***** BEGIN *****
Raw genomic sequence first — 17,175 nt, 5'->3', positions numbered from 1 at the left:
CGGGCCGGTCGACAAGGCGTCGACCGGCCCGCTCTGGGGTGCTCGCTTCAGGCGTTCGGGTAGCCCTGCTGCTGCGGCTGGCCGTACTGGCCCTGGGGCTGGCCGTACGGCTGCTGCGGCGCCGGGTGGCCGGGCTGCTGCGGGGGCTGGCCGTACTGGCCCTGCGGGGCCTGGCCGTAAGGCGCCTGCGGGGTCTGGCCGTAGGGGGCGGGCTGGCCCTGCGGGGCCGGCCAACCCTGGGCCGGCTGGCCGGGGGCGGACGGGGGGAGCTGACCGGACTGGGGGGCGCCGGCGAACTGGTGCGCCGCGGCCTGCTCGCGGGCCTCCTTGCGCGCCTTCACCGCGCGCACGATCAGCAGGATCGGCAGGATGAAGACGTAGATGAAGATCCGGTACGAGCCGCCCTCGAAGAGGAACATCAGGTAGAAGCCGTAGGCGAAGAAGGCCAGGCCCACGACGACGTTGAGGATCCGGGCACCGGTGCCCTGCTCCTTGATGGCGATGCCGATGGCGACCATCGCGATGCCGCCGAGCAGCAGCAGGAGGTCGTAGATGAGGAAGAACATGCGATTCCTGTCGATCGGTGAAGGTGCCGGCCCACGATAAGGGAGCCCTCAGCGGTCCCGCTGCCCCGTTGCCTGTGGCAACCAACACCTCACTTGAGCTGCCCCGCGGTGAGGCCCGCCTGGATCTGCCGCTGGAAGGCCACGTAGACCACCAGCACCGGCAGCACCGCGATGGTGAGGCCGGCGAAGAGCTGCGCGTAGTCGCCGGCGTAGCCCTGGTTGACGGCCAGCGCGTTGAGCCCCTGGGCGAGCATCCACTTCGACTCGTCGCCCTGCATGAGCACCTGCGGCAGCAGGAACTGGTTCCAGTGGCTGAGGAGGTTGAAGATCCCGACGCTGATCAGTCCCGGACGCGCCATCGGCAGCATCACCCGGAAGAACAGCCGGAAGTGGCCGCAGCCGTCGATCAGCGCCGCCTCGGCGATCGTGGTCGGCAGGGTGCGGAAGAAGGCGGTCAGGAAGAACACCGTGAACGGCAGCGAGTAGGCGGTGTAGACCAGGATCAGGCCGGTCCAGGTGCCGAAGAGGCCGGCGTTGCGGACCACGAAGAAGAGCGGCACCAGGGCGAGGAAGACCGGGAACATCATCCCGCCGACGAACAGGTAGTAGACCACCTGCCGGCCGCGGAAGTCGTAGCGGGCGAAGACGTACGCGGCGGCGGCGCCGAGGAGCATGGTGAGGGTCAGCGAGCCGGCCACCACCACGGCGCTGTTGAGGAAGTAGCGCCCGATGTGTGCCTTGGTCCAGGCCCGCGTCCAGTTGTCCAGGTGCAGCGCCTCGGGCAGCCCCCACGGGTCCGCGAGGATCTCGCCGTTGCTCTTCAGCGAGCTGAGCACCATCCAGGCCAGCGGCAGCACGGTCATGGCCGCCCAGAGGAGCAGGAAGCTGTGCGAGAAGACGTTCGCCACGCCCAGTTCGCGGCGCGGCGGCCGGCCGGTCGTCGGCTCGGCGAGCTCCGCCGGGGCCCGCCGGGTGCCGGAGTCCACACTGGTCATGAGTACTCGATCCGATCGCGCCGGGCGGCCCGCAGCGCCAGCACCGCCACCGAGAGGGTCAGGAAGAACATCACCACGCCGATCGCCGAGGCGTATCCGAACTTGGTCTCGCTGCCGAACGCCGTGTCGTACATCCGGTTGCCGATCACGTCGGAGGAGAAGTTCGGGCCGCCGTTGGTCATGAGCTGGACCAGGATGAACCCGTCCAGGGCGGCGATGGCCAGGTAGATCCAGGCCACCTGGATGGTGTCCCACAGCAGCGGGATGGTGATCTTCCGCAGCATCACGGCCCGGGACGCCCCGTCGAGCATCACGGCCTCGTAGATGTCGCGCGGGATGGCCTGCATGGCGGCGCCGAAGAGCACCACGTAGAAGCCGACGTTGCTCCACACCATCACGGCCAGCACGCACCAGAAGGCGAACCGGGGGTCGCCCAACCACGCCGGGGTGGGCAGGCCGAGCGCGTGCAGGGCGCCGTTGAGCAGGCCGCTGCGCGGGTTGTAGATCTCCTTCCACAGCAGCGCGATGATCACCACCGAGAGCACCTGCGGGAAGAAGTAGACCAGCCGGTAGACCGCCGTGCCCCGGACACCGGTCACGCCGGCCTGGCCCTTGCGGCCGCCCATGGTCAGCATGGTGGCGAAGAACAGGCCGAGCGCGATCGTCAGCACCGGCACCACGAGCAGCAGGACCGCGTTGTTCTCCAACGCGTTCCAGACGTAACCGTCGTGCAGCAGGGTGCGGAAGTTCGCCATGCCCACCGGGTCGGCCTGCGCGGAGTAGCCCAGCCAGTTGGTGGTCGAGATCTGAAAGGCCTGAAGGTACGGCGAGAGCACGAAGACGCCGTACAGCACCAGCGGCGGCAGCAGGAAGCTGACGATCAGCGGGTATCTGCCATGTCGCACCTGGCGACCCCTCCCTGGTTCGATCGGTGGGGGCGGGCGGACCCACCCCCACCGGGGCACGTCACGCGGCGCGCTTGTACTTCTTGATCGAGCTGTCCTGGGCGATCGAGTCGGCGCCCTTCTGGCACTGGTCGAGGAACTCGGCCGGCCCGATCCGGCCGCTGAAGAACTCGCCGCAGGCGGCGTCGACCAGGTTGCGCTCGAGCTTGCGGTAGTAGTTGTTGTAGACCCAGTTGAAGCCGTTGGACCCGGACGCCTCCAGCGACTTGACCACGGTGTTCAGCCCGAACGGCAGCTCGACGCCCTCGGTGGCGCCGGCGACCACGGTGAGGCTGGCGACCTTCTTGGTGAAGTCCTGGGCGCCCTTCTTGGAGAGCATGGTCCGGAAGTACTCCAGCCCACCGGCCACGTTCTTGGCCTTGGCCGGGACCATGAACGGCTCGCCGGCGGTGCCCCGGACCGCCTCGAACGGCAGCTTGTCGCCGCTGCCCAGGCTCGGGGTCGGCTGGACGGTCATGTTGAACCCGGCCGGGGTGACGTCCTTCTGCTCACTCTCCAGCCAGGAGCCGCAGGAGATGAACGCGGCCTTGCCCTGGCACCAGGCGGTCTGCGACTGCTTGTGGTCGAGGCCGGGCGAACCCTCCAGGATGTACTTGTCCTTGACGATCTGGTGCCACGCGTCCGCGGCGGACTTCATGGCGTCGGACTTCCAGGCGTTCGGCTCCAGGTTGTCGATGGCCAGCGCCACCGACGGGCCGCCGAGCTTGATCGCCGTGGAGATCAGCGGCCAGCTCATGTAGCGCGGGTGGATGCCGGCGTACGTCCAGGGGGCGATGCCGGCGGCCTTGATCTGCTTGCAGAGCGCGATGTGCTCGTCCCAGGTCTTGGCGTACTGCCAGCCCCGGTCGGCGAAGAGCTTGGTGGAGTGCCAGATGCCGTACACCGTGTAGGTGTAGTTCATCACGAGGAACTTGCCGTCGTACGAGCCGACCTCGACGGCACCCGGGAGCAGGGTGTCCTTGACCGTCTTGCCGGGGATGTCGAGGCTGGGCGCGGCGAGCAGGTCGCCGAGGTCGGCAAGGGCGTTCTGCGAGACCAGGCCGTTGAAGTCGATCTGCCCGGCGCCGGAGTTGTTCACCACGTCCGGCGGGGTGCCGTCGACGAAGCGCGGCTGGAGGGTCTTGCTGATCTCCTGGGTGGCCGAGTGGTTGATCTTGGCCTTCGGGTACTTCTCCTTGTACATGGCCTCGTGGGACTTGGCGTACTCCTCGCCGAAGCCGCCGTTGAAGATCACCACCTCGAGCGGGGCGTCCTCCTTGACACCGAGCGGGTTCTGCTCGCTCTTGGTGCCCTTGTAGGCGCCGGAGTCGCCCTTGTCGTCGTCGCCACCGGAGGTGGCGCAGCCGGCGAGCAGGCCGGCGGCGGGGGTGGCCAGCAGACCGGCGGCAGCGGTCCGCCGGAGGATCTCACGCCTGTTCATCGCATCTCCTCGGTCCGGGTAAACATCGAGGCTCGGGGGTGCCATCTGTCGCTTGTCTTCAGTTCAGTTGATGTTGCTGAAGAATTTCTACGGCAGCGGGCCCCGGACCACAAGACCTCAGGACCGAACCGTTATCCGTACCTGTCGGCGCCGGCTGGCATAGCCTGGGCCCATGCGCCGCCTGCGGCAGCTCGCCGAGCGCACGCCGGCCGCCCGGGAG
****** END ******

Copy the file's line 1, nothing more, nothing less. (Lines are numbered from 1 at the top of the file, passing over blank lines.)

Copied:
Raw genomic sequence first — 17,175 nt, 5'->3', positions numbered from 1 at the left: